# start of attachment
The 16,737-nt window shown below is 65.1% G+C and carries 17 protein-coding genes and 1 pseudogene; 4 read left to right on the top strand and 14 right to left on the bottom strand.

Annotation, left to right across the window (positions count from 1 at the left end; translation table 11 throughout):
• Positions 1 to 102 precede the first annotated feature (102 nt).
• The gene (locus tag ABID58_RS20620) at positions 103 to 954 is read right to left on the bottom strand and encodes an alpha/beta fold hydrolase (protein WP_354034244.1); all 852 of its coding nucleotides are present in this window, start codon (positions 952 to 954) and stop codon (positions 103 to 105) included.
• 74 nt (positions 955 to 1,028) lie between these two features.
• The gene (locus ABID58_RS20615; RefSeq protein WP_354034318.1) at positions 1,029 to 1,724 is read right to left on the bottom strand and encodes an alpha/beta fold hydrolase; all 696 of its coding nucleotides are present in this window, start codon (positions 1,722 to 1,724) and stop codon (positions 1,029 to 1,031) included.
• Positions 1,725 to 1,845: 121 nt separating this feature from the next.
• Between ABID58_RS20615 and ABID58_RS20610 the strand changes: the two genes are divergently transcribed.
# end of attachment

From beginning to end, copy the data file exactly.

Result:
The 16,737-nt window shown below is 65.1% G+C and carries 17 protein-coding genes and 1 pseudogene; 4 read left to right on the top strand and 14 right to left on the bottom strand.

Annotation, left to right across the window (positions count from 1 at the left end; translation table 11 throughout):
• Positions 1 to 102 precede the first annotated feature (102 nt).
• The gene (locus tag ABID58_RS20620) at positions 103 to 954 is read right to left on the bottom strand and encodes an alpha/beta fold hydrolase (protein WP_354034244.1); all 852 of its coding nucleotides are present in this window, start codon (positions 952 to 954) and stop codon (positions 103 to 105) included.
• 74 nt (positions 955 to 1,028) lie between these two features.
• The gene (locus ABID58_RS20615; RefSeq protein WP_354034318.1) at positions 1,029 to 1,724 is read right to left on the bottom strand and encodes an alpha/beta fold hydrolase; all 696 of its coding nucleotides are present in this window, start codon (positions 1,722 to 1,724) and stop codon (positions 1,029 to 1,031) included.
• Positions 1,725 to 1,845: 121 nt separating this feature from the next.
• Between ABID58_RS20615 and ABID58_RS20610 the strand changes: the two genes are divergently transcribed.